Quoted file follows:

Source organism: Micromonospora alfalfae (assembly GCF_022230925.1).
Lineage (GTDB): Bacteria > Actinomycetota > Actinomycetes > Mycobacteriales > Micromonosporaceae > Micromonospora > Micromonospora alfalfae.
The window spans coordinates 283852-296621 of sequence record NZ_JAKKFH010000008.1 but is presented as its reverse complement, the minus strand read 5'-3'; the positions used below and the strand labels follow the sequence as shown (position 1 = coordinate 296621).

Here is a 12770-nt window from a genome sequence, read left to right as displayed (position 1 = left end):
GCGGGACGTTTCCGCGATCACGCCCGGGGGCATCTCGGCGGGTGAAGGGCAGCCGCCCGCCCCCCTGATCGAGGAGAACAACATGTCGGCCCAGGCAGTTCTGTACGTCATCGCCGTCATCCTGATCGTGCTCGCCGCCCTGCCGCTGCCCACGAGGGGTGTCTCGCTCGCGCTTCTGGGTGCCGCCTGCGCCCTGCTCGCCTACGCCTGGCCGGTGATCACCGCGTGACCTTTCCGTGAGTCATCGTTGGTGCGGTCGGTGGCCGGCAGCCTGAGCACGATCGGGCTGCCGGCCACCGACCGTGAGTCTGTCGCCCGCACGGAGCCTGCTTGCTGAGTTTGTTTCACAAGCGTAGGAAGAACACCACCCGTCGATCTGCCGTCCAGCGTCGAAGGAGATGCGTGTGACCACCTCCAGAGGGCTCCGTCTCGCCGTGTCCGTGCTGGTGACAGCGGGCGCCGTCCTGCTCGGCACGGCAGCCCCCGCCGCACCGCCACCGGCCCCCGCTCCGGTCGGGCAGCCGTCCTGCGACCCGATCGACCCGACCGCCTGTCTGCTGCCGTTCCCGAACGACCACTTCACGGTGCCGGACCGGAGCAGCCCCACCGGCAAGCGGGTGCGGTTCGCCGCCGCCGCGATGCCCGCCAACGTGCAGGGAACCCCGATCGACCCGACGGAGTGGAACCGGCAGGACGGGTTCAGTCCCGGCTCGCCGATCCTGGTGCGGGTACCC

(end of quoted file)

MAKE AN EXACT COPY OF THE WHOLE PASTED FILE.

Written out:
Source organism: Micromonospora alfalfae (assembly GCF_022230925.1).
Lineage (GTDB): Bacteria > Actinomycetota > Actinomycetes > Mycobacteriales > Micromonosporaceae > Micromonospora > Micromonospora alfalfae.
The window spans coordinates 283852-296621 of sequence record NZ_JAKKFH010000008.1 but is presented as its reverse complement, the minus strand read 5'-3'; the positions used below and the strand labels follow the sequence as shown (position 1 = coordinate 296621).

Here is a 12770-nt window from a genome sequence, read left to right as displayed (position 1 = left end):
GCGGGACGTTTCCGCGATCACGCCCGGGGGCATCTCGGCGGGTGAAGGGCAGCCGCCCGCCCCCCTGATCGAGGAGAACAACATGTCGGCCCAGGCAGTTCTGTACGTCATCGCCGTCATCCTGATCGTGCTCGCCGCCCTGCCGCTGCCCACGAGGGGTGTCTCGCTCGCGCTTCTGGGTGCCGCCTGCGCCCTGCTCGCCTACGCCTGGCCGGTGATCACCGCGTGACCTTTCCGTGAGTCATCGTTGGTGCGGTCGGTGGCCGGCAGCCTGAGCACGATCGGGCTGCCGGCCACCGACCGTGAGTCTGTCGCCCGCACGGAGCCTGCTTGCTGAGTTTGTTTCACAAGCGTAGGAAGAACACCACCCGTCGATCTGCCGTCCAGCGTCGAAGGAGATGCGTGTGACCACCTCCAGAGGGCTCCGTCTCGCCGTGTCCGTGCTGGTGACAGCGGGCGCCGTCCTGCTCGGCACGGCAGCCCCCGCCGCACCGCCACCGGCCCCCGCTCCGGTCGGGCAGCCGTCCTGCGACCCGATCGACCCGACCGCCTGTCTGCTGCCGTTCCCGAACGACCACTTCACGGTGCCGGACCGGAGCAGCCCCACCGGCAAGCGGGTGCGGTTCGCCGCCGCCGCGATGCCCGCCAACGTGCAGGGAACCCCGATCGACCCGACGGAGTGGAACCGGCAGGACGGGTTCAGTCCCGGCTCGCCGATCCTGGTGCGGGTACCC